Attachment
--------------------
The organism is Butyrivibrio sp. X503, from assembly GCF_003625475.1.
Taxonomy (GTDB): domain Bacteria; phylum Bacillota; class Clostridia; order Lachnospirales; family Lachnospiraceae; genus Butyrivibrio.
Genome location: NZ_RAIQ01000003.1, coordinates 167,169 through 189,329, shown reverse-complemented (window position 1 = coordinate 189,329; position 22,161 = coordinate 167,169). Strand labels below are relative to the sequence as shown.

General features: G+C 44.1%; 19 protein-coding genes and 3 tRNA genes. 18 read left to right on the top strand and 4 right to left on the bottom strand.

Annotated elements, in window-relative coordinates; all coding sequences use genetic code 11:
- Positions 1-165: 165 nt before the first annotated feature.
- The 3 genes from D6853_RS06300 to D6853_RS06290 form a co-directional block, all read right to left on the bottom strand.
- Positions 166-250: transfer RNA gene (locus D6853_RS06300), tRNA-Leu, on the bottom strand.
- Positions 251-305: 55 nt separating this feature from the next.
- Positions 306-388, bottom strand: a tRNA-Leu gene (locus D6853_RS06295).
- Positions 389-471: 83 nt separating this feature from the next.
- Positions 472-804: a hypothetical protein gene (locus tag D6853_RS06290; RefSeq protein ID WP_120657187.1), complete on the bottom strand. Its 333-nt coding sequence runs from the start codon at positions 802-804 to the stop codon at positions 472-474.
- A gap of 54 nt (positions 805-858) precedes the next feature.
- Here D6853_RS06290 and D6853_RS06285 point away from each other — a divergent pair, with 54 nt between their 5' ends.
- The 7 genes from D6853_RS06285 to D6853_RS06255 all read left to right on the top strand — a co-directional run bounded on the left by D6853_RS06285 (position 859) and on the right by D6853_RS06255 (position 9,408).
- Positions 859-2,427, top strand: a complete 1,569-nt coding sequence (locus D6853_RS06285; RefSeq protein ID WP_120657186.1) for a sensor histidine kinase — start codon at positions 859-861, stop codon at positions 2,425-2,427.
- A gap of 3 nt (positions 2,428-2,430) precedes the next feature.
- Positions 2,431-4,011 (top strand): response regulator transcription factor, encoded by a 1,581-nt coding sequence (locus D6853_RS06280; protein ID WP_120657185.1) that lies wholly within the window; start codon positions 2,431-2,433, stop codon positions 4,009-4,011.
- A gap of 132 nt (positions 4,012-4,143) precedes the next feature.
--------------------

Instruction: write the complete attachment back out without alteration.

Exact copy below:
The organism is Butyrivibrio sp. X503, from assembly GCF_003625475.1.
Taxonomy (GTDB): domain Bacteria; phylum Bacillota; class Clostridia; order Lachnospirales; family Lachnospiraceae; genus Butyrivibrio.
Genome location: NZ_RAIQ01000003.1, coordinates 167,169 through 189,329, shown reverse-complemented (window position 1 = coordinate 189,329; position 22,161 = coordinate 167,169). Strand labels below are relative to the sequence as shown.

General features: G+C 44.1%; 19 protein-coding genes and 3 tRNA genes. 18 read left to right on the top strand and 4 right to left on the bottom strand.

Annotated elements, in window-relative coordinates; all coding sequences use genetic code 11:
- Positions 1-165: 165 nt before the first annotated feature.
- The 3 genes from D6853_RS06300 to D6853_RS06290 form a co-directional block, all read right to left on the bottom strand.
- Positions 166-250: transfer RNA gene (locus D6853_RS06300), tRNA-Leu, on the bottom strand.
- Positions 251-305: 55 nt separating this feature from the next.
- Positions 306-388, bottom strand: a tRNA-Leu gene (locus D6853_RS06295).
- Positions 389-471: 83 nt separating this feature from the next.
- Positions 472-804: a hypothetical protein gene (locus tag D6853_RS06290; RefSeq protein ID WP_120657187.1), complete on the bottom strand. Its 333-nt coding sequence runs from the start codon at positions 802-804 to the stop codon at positions 472-474.
- A gap of 54 nt (positions 805-858) precedes the next feature.
- Here D6853_RS06290 and D6853_RS06285 point away from each other — a divergent pair, with 54 nt between their 5' ends.
- The 7 genes from D6853_RS06285 to D6853_RS06255 all read left to right on the top strand — a co-directional run bounded on the left by D6853_RS06285 (position 859) and on the right by D6853_RS06255 (position 9,408).
- Positions 859-2,427, top strand: a complete 1,569-nt coding sequence (locus D6853_RS06285; RefSeq protein ID WP_120657186.1) for a sensor histidine kinase — start codon at positions 859-861, stop codon at positions 2,425-2,427.
- A gap of 3 nt (positions 2,428-2,430) precedes the next feature.
- Positions 2,431-4,011 (top strand): response regulator transcription factor, encoded by a 1,581-nt coding sequence (locus D6853_RS06280; protein ID WP_120657185.1) that lies wholly within the window; start codon positions 2,431-2,433, stop codon positions 4,009-4,011.
- A gap of 132 nt (positions 4,012-4,143) precedes the next feature.